Better Know a Wizards Fan: Redskins Man Edition (aka 'Pump it Up' Man) | Wizards Blog Truth About

Better Know a Wizards Fan: Redskins Man Edition (aka ‘Pump it Up’ Man)

Updated: December 18, 2014


[Walter, the ‘Pump it Up’ Man — image via @LedellsPlace]

His familiar Redskins jacket is easy to spot among the arriving Verizon Center crowd. Before every game he makes his way to his seat in the VIP section behind the basket near the Wizards bench. Ushers greet him with a hug and a smile. Passing fans stop for a handshake and an encouraging word. Players nod his way as they take the court for pre-game warmups. He’s on a first name basis with Phil Chenier and Steve Buckhantz. You may not recognize the man, but you definitely recognize his move. His name is Walter, better known as “Pump it Up” man.

You can tell how the Wizards are playing at any given moment just by watching Walter’s face. He wears his emotions on his sleeve—which is always burgundy and gold. He wears a Redskins jersey to every game, sometimes a faded RGIII top, other times a throwback to Dan Snyder’s first fantasy football move: a Clinton Portis jersey. Walter expends almost as much energy as the players, throwing his hands up in exasperation at blown calls, pointing emphatically at players when they appear listless on the bench and, of course, pumping up the crowd with his signature move.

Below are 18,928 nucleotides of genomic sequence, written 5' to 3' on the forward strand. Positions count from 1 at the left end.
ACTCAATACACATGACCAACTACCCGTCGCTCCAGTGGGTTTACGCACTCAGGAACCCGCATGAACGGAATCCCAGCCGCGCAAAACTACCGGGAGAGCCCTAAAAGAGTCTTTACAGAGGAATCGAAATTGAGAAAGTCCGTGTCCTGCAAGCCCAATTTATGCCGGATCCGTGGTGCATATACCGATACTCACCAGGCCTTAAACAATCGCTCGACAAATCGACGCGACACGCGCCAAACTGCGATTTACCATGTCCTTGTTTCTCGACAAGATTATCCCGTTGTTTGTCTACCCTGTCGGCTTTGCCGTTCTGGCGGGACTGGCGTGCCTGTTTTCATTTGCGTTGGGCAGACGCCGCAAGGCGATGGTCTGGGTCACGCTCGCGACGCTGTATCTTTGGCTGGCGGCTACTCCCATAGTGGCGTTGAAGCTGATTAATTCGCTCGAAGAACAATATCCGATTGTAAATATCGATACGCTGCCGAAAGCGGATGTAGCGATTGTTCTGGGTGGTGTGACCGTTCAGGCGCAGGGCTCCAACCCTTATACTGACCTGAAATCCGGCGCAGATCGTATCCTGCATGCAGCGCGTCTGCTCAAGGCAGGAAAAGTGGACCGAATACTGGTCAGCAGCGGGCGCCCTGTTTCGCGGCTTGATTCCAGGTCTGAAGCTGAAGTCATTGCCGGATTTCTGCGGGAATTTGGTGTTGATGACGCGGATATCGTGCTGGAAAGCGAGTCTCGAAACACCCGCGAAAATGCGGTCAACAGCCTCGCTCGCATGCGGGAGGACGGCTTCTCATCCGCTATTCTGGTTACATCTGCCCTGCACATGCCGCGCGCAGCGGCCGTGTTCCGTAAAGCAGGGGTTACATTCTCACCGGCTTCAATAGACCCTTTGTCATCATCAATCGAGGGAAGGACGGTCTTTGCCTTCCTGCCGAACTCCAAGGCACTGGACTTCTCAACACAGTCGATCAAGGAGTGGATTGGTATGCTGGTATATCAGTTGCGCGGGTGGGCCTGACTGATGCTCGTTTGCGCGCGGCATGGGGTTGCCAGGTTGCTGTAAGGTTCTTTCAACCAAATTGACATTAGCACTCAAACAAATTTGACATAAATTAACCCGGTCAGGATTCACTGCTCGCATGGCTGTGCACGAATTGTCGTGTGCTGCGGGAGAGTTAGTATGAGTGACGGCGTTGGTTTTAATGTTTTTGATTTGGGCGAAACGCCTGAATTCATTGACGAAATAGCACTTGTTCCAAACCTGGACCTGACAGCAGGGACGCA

In years past, Walter’s roof-raising stood out like a sore thumb among the apathetic Verizon Center masses. If it does not involve chicken or a T-shirt, fans often cannot be bothered to raise their voices, let alone the roof.

This season, something has changed. Maybe it’s the euphoria fueled by a franchise-best 13-2 start at home, but fans have finally taken notice and joined Walter in his rallying cry. Against Indiana it seemed like the entire lower bowl was heaving with hands thrown in the air. Against Miami, Walter kicked off the second half on the Jumbotron. And Tuesday night against Minnesota it may finally have reached a tipping point. Late in the fourth quarter of the Wizards’ blowout victory, in-arena host Rodney Rikai grabbed the mic and announced a new tradition in D.C.: “Pumping it up.”